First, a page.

June 05, 2005

Bye-bye Miss American Pie

How ironic -- and strictly coincidental -- it is that less than a week after I find my turntable has gone to rock 'n' roll heaven, the one "golden oldies" radio station New York has had for the past 33 years, WCBS-FM, has booted out its DJs in favor of a more "contemporary," "eclectic" format? It's another tiny passage into middle age.

One day, "It's my party and I'll cry if I want to"; the next, it's "All I want to do is have a little fun before I die...." I know the lyrics to each song equally well, but I had a head start on "All I wanna do," seeing that the woman who made it famous found a copy of my friend Wyn's first book of poems, The Country of Here Below, in a used book store, and contacted him about the rights to Fun, his poem. (Or maybe she had her people contact him. He's a poet. Poets don't have people like commercial musical acts do.)

Leslie Gore sang, "you would cry too, if it happened to you," in an almost-innocent voice, as if she were having a bad bouffant-hair night at the sock hop. That was a song you could shimmy to.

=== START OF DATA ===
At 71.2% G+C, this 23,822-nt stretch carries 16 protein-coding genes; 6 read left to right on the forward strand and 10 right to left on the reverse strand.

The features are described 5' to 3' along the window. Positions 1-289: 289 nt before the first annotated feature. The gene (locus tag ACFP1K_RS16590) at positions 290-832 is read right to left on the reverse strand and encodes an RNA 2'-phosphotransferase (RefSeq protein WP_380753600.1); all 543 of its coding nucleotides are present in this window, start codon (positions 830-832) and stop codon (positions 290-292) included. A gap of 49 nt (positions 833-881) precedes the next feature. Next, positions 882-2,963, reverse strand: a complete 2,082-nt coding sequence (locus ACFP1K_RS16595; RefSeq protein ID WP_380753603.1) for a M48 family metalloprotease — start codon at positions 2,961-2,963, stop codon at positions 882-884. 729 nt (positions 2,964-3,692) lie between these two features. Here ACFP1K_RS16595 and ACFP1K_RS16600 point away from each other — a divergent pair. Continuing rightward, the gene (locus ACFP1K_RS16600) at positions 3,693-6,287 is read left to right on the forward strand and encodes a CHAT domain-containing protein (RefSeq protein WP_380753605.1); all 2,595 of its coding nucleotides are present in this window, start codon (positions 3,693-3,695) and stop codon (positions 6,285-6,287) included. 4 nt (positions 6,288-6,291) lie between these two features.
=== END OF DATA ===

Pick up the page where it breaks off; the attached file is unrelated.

Whereas if you listened to my friend Wyn, the poet, recite, "All I want to do is have a little fun before I die," he is resigned, his tone one of defeat, of inescapable sadness. Sheryl Crow prettied up Wyn's poem and made a fortune in her interpretation. Otherwise, the poem's words could barely keep you from crying yourself into a fetal position, precluding any further movement.

Granted, I am not much of a radio listener these days. It seems to be part and parcel with my lack of recent driving experience. In high school, in college, the drill was the same: open car door, find comfy position in drivers' seat, buckle up, crack the window, light a cigarette, and turn the radio on. Watch, rinse, repeat.

My friends' older sisters all listened to Leslie Gore backed by Quincy Jones' production. In elementary school, we danced to Motown. Summer camp brought Simon & Garfunkel, CSN&Y, Joan Baez, Judy Collins, Bob Dylan, Pete Seeger, and all the other peace-loving folkies the counselor-guitarists played. Woodstock played a factor.

I sang for peace before I knew there was a war on. I wish I still could, but my innocence went the way of disco and New Wave music. Now I can neither forget there's a war on nor can I find contemporary lyrics to obscure the news of it.